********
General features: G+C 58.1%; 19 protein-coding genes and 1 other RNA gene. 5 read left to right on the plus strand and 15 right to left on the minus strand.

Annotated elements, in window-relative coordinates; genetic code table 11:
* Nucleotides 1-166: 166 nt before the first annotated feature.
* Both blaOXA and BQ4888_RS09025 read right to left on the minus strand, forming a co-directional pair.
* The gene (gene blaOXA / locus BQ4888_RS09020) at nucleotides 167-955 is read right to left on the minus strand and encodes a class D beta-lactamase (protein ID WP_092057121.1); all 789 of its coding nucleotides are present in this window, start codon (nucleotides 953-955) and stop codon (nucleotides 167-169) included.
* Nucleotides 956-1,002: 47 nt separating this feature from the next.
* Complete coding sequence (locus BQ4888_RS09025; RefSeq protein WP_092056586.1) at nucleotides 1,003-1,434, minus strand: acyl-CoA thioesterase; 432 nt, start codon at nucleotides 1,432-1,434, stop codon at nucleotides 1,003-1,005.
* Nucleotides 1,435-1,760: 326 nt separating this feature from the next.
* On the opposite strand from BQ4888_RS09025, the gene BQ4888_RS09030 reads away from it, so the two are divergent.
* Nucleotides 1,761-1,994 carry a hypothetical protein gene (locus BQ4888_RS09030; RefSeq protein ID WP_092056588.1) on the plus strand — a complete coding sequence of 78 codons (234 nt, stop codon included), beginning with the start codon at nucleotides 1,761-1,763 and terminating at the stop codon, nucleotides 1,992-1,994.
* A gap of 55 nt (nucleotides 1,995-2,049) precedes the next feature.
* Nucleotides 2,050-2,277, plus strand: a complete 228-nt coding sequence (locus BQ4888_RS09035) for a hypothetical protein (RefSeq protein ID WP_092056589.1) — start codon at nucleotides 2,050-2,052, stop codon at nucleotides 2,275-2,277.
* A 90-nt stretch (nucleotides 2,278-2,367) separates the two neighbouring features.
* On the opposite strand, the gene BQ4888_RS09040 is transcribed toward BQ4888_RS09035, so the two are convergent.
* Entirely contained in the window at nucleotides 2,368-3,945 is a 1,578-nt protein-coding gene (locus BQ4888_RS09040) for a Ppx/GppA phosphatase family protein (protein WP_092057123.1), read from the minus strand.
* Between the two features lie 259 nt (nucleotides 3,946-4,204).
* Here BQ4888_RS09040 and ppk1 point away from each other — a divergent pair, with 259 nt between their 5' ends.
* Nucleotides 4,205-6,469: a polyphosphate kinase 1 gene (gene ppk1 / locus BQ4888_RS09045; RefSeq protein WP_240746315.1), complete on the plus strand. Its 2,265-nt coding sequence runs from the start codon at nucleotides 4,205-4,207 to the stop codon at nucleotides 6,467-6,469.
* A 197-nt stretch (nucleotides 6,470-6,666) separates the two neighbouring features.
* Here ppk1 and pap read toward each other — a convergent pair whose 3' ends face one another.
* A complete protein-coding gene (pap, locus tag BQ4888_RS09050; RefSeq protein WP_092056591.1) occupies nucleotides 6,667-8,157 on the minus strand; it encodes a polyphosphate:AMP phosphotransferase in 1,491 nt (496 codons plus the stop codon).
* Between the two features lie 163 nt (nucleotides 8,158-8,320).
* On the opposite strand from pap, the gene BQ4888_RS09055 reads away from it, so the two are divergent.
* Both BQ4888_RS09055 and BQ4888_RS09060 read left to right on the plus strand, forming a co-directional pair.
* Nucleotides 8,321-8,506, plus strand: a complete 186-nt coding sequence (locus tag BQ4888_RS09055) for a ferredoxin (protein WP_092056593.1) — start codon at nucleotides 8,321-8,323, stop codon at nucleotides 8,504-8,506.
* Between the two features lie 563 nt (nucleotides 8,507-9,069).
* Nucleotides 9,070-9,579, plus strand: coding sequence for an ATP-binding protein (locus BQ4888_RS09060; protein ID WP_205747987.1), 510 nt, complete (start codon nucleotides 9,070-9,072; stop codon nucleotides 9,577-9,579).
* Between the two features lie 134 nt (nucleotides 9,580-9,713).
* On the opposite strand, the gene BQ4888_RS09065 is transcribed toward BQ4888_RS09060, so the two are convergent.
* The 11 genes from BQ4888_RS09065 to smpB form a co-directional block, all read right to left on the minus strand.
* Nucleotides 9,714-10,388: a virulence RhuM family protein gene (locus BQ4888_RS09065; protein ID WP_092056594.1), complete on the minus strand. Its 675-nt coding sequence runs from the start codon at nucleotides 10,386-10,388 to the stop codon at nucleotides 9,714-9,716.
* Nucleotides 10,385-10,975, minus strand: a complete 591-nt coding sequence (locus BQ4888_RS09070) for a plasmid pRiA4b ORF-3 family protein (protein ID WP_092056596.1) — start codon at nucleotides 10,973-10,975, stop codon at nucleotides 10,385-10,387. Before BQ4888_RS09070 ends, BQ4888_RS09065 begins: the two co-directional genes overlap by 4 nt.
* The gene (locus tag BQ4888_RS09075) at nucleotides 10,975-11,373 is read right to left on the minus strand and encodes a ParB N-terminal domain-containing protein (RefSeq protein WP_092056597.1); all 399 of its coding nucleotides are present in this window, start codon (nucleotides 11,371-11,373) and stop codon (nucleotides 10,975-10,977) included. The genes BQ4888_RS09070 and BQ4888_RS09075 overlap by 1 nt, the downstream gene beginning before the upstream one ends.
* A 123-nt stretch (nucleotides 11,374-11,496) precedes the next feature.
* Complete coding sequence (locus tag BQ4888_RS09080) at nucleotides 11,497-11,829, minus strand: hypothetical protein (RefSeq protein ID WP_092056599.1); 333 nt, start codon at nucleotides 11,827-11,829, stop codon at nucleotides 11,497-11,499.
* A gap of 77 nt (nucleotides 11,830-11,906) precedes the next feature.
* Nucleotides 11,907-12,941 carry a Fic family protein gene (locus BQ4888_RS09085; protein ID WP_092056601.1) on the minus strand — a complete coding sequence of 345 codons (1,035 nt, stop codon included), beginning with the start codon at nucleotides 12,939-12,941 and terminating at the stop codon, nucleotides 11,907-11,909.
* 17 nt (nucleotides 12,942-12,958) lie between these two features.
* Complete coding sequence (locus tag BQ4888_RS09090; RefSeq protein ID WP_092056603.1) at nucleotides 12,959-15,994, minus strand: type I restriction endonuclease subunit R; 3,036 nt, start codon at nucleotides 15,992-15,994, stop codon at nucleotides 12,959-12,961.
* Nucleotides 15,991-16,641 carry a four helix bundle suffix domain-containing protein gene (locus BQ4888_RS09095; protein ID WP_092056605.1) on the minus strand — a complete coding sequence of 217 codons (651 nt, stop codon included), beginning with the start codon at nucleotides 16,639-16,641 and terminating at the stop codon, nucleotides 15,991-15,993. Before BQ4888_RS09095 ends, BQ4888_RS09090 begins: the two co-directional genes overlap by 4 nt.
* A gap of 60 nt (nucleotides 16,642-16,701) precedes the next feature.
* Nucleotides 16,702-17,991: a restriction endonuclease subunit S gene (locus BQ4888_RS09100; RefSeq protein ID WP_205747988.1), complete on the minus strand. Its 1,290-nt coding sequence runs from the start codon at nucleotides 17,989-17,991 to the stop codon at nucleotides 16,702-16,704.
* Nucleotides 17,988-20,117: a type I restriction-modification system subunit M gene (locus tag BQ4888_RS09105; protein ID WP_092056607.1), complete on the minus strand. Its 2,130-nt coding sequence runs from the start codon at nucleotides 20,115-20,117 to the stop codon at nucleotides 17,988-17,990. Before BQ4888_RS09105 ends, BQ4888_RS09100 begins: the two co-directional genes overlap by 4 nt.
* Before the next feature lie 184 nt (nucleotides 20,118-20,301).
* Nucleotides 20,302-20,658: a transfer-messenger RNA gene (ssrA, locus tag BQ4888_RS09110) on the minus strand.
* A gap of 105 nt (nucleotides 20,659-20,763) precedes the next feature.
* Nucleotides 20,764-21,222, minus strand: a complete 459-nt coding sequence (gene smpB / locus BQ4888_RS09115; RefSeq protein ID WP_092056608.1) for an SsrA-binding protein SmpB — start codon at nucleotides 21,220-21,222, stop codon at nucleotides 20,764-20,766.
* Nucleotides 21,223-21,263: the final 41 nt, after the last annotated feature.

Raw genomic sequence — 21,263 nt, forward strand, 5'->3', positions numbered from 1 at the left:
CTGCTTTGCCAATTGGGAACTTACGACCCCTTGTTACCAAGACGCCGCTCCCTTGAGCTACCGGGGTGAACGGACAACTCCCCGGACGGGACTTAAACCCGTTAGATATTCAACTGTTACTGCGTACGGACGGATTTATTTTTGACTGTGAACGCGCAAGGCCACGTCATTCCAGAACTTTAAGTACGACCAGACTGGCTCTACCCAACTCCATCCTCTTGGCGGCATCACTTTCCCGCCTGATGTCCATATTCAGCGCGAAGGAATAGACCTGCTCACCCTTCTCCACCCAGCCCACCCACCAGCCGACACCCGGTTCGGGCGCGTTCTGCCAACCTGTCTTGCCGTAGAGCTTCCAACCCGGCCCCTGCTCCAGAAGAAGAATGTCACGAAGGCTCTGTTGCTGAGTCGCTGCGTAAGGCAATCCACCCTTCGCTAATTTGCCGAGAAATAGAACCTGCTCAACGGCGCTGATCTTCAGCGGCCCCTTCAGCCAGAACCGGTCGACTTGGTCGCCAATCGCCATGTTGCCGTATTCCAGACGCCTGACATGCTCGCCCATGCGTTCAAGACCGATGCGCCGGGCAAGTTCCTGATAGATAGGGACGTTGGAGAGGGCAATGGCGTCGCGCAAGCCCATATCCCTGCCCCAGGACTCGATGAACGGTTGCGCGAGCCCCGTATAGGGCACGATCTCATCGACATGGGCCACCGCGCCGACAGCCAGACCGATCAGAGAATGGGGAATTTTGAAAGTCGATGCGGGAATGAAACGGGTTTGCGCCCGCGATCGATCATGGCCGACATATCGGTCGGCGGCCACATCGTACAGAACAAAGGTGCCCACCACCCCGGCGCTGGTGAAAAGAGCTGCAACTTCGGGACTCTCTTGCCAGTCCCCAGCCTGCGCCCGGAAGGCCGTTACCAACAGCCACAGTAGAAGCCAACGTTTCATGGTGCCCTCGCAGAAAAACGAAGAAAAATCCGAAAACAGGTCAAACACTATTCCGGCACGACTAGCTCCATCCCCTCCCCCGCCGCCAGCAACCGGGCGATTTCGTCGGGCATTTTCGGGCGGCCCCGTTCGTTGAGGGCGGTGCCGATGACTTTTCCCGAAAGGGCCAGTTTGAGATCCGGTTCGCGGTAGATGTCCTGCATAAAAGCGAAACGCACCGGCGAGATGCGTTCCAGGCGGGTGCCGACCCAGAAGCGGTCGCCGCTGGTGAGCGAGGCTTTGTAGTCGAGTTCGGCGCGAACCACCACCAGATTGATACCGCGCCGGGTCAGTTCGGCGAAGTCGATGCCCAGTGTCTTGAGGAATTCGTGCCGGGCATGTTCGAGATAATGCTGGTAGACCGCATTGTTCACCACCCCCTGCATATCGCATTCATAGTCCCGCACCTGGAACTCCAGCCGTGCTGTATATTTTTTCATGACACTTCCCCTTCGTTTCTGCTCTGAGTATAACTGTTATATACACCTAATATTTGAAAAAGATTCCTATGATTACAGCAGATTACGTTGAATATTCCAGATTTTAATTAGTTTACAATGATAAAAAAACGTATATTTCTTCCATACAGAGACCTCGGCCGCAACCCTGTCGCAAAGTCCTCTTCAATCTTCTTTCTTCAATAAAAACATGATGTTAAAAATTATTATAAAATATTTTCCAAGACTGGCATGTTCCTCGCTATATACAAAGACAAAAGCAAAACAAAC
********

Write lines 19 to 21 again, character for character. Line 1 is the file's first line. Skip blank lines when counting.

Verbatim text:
* A 197-nt stretch (nucleotides 6,470-6,666) separates the two neighbouring features.
* Here ppk1 and pap read toward each other — a convergent pair whose 3' ends face one another.
* A complete protein-coding gene (pap, locus tag BQ4888_RS09050; RefSeq protein WP_092056591.1) occupies nucleotides 6,667-8,157 on the minus strand; it encodes a polyphosphate:AMP phosphotransferase in 1,491 nt (496 codons plus the stop codon).